Arts education, which tends to be something of an afterthought in many American school districts, is facing an even tougher time than usual. Twin threats — budget cuts necessitated by dwindling tax revenues and the push to focus on math and reading skills as measured on standardized tests — have left music and art classes in a particularly vulnerable state.
What is being lost — and what, if anything, can be done about this trend — is addressed in two scholarly papers published in the new issue of the Arts Education Policy Review. One notes students whose education is dominated by rote learning will not be prepared for "the jobs of tomorrow," while the other explores the value of the arts in helping kids understand their emotions.
In "No Child Left Behind and Fine Arts Classes,"Tina Beveridge of Lower Columbia College in Longview, Wash., details the obvious and subtle ways a test-centric approach to education devalues arts instruction. (Obvious: School districts being judged on student test scores have little incentive to fund such programs. Subtle: The courses that remain are often classified as "fun," which conveys the unintentional message "the arts do not require skill, knowledge, commitment or work.")
Beveridge finds considerable irony in the fact that the original stated goal of the 2001 federal No Child Left Behind Act, which mandated standardized testing, "was to close the achievement gap in education." She argues that by narrowing the focus of education to a few testable topics, it ends up doing just the opposite.
"If we marginalize all non-tested subjects, we create a system in which only the affluent members of our society have access to the most comprehensive and well-rounded educations, which widens the achievement gap rather than closes it," she writes.
Specifically what arts-deprived kids are missing is explored in "How the Arts Help Children to Create Healthy Social Scripts"by Liane Brouillette of the University of California, Irvine. She argues that for children to become successful adults, they need to know more than just how to read, write and multiply. They need to learn fundamental social skills, such as the ability to "persist in goal-oriented activity, to seek help when needed, and to participate in and benefit from relationships."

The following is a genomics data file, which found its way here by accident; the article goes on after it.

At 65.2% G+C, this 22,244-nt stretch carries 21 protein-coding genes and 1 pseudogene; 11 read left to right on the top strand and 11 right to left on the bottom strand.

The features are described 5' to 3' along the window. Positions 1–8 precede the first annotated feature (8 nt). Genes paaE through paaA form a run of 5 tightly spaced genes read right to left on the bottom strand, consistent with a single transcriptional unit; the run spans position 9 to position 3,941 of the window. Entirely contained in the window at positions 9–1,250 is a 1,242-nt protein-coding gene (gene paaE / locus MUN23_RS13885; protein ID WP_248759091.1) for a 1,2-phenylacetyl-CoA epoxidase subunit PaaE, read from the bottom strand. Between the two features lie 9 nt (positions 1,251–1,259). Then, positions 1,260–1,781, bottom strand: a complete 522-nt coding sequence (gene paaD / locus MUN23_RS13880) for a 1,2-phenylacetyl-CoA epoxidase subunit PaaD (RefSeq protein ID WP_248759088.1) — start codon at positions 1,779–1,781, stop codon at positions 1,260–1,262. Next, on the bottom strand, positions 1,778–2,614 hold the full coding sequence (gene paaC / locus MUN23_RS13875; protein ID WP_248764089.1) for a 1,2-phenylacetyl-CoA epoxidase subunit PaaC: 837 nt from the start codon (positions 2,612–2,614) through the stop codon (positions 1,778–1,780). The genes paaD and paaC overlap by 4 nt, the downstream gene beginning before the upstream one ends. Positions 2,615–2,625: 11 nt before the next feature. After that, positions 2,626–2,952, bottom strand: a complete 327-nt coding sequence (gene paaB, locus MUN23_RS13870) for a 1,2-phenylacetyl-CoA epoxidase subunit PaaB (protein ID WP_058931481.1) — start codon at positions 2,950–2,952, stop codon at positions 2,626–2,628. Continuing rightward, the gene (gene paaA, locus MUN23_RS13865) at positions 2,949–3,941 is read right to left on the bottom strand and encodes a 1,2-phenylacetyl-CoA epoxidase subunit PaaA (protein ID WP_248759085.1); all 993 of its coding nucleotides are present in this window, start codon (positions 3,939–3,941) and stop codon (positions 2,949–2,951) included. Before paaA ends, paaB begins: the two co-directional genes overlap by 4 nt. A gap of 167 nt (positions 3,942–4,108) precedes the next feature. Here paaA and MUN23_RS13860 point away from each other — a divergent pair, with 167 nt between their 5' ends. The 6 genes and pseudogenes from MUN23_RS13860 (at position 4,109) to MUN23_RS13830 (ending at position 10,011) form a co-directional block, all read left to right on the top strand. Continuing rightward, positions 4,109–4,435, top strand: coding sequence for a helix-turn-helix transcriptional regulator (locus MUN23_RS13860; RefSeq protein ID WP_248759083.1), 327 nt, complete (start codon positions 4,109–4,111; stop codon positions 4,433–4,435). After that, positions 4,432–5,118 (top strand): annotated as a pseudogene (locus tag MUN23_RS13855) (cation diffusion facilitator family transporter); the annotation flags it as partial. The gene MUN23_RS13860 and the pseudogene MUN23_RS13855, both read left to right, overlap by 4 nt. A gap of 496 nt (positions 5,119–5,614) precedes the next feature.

The arts are an invaluable teaching tool in this regard, in that they "naturally and frequently involve group tasks," she notes. "Activities such as dramatic play or dancing in unison provide a venue for learning collaboration and cooperation."
Brouillette interviewed 12 first- through fourth-grade teachers who had participated in an artist-in-residence program for at least one semester. The program brought professional artists into their inner-city classrooms for one hour per week.
"It was the teachers whose students had participated in drama workshops who spoke most eloquently about the impact of art lessons on students' interpersonal skills," she writes. "The teaching artists who taught drama had put a strong emphasis on teamwork, also insisting that children act as respectful and responsive audience members when others presented their work."
"Most drama activities were designed to explore narratives that were already covered in language arts or social studies texts," she adds. "Through the incorporation of creative drama, however, teachers felt that children experienced this familiar material in a deeper way. Acting out a scene required deeper exploration of the meaning of the words, and therefore led to better comprehension.
"Teachers especially valued the opportunity that the acting exercises provided for discussion of emotions, bullying and friendship — sensitive topics that were difficult to address elsewhere in the curriculum without students feeling embarrassment or defensiveness."
Brouillette concludes by proposing arts advocates — and anyone else who realizes the skills learned in arts classes "are basic to the maintenance of a healthy democracy" — campaign to enlarge the scope of teacher training.
"If all teacher certification programs at the elementary level were to equip teacher candidates with arts-based techniques for supporting the social-emotional development of children," she writes, "this would not only benefit students but also create a broader base of support for the arts."
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